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New CT Technology Shows Anorexia Impairs Adolescent Bone Development

Date:
November 27, 2008
Source:
Radiological Society of North America
Summary:
Children and teenagers with even mild cases of anorexia exhibit abnormal bone structure, according to a new study.

Children and teenagers with even mild cases of anorexia exhibit abnormal bone structure, according to a new study appearing in the December issue of Radiology and presented at the annual meeting of the Radiological Society of North America (RSNA).

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"Adolescence is the most critical period for growth of bone mass, and the onset of anorexia interferes with that process," said Miriam A. Bredella, M.D., musculoskeletal radiologist at Massachusetts General Hospital and assistant professor of radiology at Harvard Medical School in Boston. "Impairment of bone development may permanently alter bone structure and increase the risk of fractures and osteoporosis in adult life."

Anorexia is an eating disorder characterized by emaciation, distorted body image and intense fear of gaining weight. People with the disorder are obsessed with weight control and often perceive themselves as overweight, even when they are dangerously thin. The disorder primarily occurs among young women and affects one in 100 adolescent girls, according to the National Women's Health Information Center.

Among the many health problems associated with anorexia is bone loss. Typically, dual energy x-ray absorptiometry (DXA) is used to test bone mineral density in adolescents with anorexia.

Dr. Bredella and colleagues set out to determine if alterations in bone structure occur before significant decreases in bone mineral density become evident.

The researchers used high-resolution, flat-panel volume computed tomography (CT) and DXA to study 10 adolescent girls, age 13 to 18, with mild anorexia and 10 age-matched girls without the disorder. The new, high-resolution CT exam allowed the researchers to identify differences in bone structure between the patients with anorexia and the healthy controls, whereas bone mineral density measurements obtained using DXA did not.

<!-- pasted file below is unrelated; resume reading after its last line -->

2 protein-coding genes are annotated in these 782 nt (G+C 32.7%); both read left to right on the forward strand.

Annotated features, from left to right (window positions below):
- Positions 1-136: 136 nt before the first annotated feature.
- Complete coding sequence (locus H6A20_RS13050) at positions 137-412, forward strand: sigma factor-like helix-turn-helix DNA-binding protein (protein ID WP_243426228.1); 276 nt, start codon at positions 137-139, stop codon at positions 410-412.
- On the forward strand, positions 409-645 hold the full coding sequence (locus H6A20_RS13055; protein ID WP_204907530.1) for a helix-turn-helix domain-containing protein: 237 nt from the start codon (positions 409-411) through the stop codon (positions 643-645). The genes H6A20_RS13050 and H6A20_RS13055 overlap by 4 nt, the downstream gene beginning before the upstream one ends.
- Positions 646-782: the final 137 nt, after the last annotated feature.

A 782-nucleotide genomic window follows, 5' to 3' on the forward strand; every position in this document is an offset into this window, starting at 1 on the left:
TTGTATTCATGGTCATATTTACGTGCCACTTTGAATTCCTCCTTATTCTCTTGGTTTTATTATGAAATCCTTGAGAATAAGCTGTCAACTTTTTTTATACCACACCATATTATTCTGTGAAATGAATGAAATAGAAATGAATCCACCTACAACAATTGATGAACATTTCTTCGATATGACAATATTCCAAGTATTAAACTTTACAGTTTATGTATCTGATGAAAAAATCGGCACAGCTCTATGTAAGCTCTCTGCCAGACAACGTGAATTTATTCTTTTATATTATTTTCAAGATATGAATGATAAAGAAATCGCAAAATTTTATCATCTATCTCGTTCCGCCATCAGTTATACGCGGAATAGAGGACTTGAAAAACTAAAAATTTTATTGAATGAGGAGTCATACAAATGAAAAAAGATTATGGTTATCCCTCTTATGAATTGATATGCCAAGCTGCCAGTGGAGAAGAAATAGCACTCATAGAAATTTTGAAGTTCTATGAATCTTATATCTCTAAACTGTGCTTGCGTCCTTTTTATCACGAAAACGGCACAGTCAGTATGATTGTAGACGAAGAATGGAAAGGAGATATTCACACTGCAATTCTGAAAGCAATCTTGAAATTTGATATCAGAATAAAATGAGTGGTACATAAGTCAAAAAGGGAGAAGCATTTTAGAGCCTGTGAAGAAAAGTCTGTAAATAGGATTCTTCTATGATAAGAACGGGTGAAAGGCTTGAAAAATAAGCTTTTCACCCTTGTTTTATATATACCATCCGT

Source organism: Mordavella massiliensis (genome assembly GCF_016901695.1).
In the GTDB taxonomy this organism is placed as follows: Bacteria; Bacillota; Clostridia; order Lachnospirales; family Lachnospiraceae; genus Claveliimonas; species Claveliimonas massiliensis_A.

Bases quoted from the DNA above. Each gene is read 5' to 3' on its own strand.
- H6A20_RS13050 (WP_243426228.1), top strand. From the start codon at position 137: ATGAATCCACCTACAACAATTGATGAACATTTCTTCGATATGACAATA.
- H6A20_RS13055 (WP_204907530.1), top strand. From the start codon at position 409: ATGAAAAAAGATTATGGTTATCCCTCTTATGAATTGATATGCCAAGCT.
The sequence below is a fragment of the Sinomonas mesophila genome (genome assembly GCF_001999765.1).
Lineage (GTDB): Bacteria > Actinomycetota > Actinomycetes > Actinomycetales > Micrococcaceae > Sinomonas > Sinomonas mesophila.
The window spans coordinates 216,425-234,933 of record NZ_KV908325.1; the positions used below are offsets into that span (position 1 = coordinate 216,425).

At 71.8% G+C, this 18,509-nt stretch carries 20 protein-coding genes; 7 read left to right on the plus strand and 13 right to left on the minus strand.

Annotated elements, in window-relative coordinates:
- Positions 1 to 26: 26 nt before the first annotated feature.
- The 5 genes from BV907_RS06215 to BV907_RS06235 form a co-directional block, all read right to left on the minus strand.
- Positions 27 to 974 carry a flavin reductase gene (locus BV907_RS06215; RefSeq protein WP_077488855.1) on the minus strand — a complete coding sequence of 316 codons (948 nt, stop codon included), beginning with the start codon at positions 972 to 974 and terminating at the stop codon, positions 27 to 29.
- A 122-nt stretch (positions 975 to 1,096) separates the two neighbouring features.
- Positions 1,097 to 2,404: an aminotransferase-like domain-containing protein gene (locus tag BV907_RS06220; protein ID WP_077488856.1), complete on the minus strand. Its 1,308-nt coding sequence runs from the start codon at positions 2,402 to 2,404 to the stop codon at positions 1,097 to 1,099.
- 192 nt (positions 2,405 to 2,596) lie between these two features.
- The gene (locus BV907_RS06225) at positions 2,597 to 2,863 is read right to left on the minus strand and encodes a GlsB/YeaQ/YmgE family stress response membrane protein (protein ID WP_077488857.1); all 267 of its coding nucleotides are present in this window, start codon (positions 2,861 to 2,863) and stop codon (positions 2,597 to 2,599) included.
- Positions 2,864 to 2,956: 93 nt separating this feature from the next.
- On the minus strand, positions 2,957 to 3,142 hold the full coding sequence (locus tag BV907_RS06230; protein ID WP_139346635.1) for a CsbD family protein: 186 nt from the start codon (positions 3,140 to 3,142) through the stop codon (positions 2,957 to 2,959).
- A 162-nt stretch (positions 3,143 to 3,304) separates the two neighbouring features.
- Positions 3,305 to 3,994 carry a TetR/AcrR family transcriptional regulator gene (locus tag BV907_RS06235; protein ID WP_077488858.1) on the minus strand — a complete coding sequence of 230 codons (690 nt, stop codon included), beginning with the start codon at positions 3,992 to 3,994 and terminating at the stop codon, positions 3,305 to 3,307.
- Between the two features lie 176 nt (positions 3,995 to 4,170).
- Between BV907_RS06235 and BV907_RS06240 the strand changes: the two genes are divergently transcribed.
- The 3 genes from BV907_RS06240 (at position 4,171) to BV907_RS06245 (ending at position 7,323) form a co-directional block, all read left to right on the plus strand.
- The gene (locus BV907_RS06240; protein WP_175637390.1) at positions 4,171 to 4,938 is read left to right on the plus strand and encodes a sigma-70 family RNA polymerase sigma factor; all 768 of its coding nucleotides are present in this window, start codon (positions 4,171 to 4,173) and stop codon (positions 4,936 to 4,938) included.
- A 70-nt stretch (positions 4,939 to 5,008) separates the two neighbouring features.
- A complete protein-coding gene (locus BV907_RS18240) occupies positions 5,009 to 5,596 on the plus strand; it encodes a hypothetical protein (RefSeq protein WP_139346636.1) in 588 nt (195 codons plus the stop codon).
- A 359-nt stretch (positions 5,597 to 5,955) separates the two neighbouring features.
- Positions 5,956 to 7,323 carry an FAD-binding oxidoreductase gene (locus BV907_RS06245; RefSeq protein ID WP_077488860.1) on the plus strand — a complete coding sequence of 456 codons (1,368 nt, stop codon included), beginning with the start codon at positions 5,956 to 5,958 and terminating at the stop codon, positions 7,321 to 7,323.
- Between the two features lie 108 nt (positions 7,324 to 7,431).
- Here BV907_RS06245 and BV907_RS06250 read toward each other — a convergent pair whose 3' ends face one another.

The results showed that while there was not a significant difference in bone mineral density between the anorexic patients and the healthy control group, there were significant structural differences, indicating that changes in bone structure begin to occur in anorexic patients well before decreases in bone density.

"Our data suggest that reassuring values of bone mineral density obtained using DXA may not reflect the true status of bone structure in this undernourished population," Dr. Bredella said. "In patients with anorexia, bone structure should be analyzed to detect abnormal bone health. Flat-panel volume CT allows the examination of bone at high resolution with relatively low radiation exposure making it a suitable technique for evaluation of bone structure in adolescent patients."


Story Source:

The above story is based on materials provided by Radiological Society of North America. Note: Materials may be edited for content and length.


Journal Reference:

  1. Miriam A. Bredella, M.D, Madhusmita Misra, M.D., Karen K. Miller, M.D., Ijad Madisch, M.D., Ammar Sarwar, M.D., Arnold Cheung, M.D., Anne Klibanski, M.D., and Rajiv Gupta, M.D., Ph.D. Distal Radius in Adolescent Girls with Anorexia Nervosa: Trabecular Structure Analysis with Very High Resolution Flat-Panel Volume CT. Radiology, December 2008

Cite This Page:

Radiological Society of North America. "New CT Technology Shows Anorexia Impairs Adolescent Bone Development." ScienceDaily. ScienceDaily, 27 November 2008. <www.sciencedaily.com/releases/2008/11/081118071132.htm>.
Radiological Society of North America. (2008, November 27). New CT Technology Shows Anorexia Impairs Adolescent Bone Development. ScienceDaily. Retrieved October 30, 2014 from www.sciencedaily.com/releases/2008/11/081118071132.htm
Radiological Society of North America. "New CT Technology Shows Anorexia Impairs Adolescent Bone Development." ScienceDaily. www.sciencedaily.com/releases/2008/11/081118071132.htm (accessed October 30, 2014).

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